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Sarah for Nov. 3

So many things struck me about the 1855 to 1891-92 Song of Myself that it is hard to know where to start. I guess at the beginning is always good. Whitman makes a point of saying in the 1891-92 version that he is “now thirty-seven years old in perfect health”. Really, Whitman? If “deathbed edition” […] […]

Erin for 11/4 (in which I get a little blubbery)

In reading the deathbed version of Song of Myself, I don’t know how much the speaker had changed in actuality from the 1855 speaker, and how much change I was simply adding in from my knowledge of Whitman, and the relationship I now have with him and his work. In reading the 1855 version, I […] […]

Jessica for November 3rd

After viewing Whitman’s war journals and letters at the Library of Congress, I was taken aback at the extensive editing Whitman did. I even started to classify Whitman as a perfectionist. So, when looking at the 1891-92 Song of Myself compared to his first 1855 edition, I once again saw this perfectionist attitude shining through. […] […]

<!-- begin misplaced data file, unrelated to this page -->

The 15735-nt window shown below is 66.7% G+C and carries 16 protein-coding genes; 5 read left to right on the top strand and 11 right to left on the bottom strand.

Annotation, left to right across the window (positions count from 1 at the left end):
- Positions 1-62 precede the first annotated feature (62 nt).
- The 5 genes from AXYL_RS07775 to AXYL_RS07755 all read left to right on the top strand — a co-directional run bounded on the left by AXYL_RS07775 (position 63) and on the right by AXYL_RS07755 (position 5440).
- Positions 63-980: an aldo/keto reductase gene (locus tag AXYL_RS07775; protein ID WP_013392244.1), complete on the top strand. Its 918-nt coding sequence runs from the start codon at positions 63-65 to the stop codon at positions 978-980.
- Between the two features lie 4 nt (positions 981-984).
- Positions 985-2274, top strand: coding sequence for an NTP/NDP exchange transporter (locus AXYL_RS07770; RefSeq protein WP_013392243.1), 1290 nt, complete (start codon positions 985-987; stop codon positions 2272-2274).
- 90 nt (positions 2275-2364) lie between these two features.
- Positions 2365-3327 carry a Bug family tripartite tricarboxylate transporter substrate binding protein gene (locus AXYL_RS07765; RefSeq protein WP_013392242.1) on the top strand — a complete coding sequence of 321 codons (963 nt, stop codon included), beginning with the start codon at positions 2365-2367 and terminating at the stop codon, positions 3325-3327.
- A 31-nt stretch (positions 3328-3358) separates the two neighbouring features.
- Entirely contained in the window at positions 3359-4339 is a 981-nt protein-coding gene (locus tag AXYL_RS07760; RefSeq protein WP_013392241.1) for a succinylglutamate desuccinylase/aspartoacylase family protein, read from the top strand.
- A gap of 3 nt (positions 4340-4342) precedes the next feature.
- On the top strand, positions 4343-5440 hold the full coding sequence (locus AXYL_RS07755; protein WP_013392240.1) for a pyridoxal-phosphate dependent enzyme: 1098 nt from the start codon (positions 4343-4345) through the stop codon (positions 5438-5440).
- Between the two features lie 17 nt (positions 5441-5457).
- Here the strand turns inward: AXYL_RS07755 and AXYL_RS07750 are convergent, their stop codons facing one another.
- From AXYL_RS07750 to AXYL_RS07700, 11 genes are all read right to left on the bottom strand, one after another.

“Song of Myself” Openings

The first page of the poem, from all the major US editions of Leaves of Grass.\"Song\" slideshow […]

Sooo Not Funny

This borders on the obvious, but it nevertheless struck me forcefully coming straight from today’s humor classes (ENGL 375XX: American Humor) and returning to the last half of the 1855 “Song of Myself” to finish for tonight: there is not a shred of humor in Whitman here. Both in the poem and in the preface, […] […]

Song of the bava, a frontispiece

Walt Whitman Jim Groom, a kosmos, of Manhattan the son, Turbulent, fleshy, sensual, eating, drinking, and breeding, No sentimentalist, no stander above men and women or apart from them, No more modest than immodest. Unscrew the locks from the doors! Unscrew the doors themselves from their … Continue reading […]